Appanna learnt the value of networks at a young age. Born in India, he moved to Zambia with his family as a young child. From there he moved to Tanzania and then Mozambique, attending boarding school in Swaziland and KwaZulu Natal. At each new school, he was greeted by kids who had formed strong bonds.

“I made good friends in those years, but at each new school I recognised how important strong bonds are, particularly as the outsider.”

Appanna’s early career took him back to Mozambique, working with the UN and EY on various projects. When he moved to South Africa, as a non-citizen he connected with his old boss from the UN who offered him a position as information officer for the Regional Director’s team.

His next move would be to the tech company that he would run for just over three years — also the product of previous connections. “Who you know is important, but how you conduct yourself is even more so,” says Appanna. “If your reputation in the market place is good, people will want to do business with you.”

Appanna experienced this first hand when he left to launch his own business. “Some key clients wanted to move with me,” he says. “If I had brought them in it would have settled our business, but I said no to some key customers who hadn’t been mine. I wasn’t ethically comfortable taking them with me.”

One of those multinational clients approached Appanna again six months later, stating they were taking their business out to tender and that they were hoping ART Technologies would pitch for it. “Apart from the Desktop-as-a-Service product, we also provide managed IT services for clients, particularly larger enterprise clients. Due to the client going out on tender and requesting for us to participate, we pitched for the business and won. The relationship with this client has grown, allowing us to offer them some of our services that they are currently testing to implement throughout Africa.”

“I believe how we conduct ourselves is essential. You need your own personal code of ethics, and you need to live by it. Business — particularly in our environment — is built on trust. Our customers need to trust us with their data. Your reputation is key when it comes to trust.”

Interestingly, although Appanna and his team developed their product based on a specific price point, once that trust is built and a certain standard of service is delivered, customers will pay more.

6. Start smart and start lean

Appanna was able to launch ART Technologies with the savings he and his wife, Kate, had put aside. He reached a point where he had ideas he wanted to take to market, but he couldn’t get his current business partners to agree to them — and so setting up his own business became inevitable.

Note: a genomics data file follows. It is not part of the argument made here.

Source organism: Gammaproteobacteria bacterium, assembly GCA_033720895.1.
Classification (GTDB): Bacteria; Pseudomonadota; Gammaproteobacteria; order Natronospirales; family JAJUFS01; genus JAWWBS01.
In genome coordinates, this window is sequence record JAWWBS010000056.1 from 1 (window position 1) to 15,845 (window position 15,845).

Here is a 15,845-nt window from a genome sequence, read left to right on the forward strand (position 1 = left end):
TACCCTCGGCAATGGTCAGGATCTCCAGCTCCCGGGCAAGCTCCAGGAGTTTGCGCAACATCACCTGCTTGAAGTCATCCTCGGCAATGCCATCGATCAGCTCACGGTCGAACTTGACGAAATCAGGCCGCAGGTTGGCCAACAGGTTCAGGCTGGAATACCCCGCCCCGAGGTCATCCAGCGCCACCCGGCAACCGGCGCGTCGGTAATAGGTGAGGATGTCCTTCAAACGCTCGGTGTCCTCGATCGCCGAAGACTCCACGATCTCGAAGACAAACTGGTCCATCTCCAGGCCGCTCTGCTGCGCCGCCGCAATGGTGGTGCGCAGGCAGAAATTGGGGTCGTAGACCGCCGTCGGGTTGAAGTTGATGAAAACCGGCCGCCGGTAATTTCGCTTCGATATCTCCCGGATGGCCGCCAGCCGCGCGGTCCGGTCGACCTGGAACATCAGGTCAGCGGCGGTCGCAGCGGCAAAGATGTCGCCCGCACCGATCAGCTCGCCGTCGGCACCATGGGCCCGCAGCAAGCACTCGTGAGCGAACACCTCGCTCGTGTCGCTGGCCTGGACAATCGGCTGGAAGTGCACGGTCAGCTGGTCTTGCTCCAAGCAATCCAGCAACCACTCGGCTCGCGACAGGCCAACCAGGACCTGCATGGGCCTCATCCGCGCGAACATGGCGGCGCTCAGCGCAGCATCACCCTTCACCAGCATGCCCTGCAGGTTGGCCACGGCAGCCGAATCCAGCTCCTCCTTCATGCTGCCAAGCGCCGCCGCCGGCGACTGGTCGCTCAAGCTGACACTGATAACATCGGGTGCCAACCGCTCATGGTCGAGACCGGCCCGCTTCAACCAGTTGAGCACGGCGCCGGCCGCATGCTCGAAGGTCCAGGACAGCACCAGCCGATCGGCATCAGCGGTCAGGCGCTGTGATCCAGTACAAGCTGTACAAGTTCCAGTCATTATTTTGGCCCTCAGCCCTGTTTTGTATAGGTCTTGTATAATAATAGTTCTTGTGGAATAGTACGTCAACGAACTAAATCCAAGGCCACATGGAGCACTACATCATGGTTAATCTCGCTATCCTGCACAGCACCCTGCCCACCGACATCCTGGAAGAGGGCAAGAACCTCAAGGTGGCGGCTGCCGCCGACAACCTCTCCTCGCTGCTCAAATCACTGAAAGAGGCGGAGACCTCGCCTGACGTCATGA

Although he was fortunate to have savings to bootstrap the business, it was essential for the business to be lean and start generating income as quickly as possible. This was achieved in a number of ways.

First, Appanna and Kate agreed on a start-up figure. They would not go beyond it. “We had a budget, and the business needed to make money before that budget was reached.” The runway Appanna gave himself was only six months — highly ambitious given the 18-month runway most start-ups need. “Other than my salary we broke even in month three, which actually extended our runway a bit,” says Appanna.

Appanna had a server that he used to start with, and purchased a second, bigger server four months later. He also launched another business one month before launching ART Technologies — ART Call Management, a virtual PA services business that needed a PABX system, some call centre technology and two employees.

“I’d been playing around with the idea for a while,” says Appanna. “We were focused on SMEs, and I started noticing other challenges they faced. A lot of entrepreneurs just have their cellphones, but they aren’t answering them as businesses — it’s not professional.

“In essence we sell minutes — for R295 you get 25 incoming calls and 50 minutes of transferred calls. We answer the phone as your receptionist, transfer calls and take messages. How you use your minutes is up to you. For example, if you supply the leads, we can cold call for you. ART Technologies uses the call management business as a reception service and to do all of our cold calling. It’s kept the business lean, but it’s also brought in an income that helped us with our runway.” In 2017 ART Call Management was selected as one of the top ten in the SAGE-702 Small Business Awards.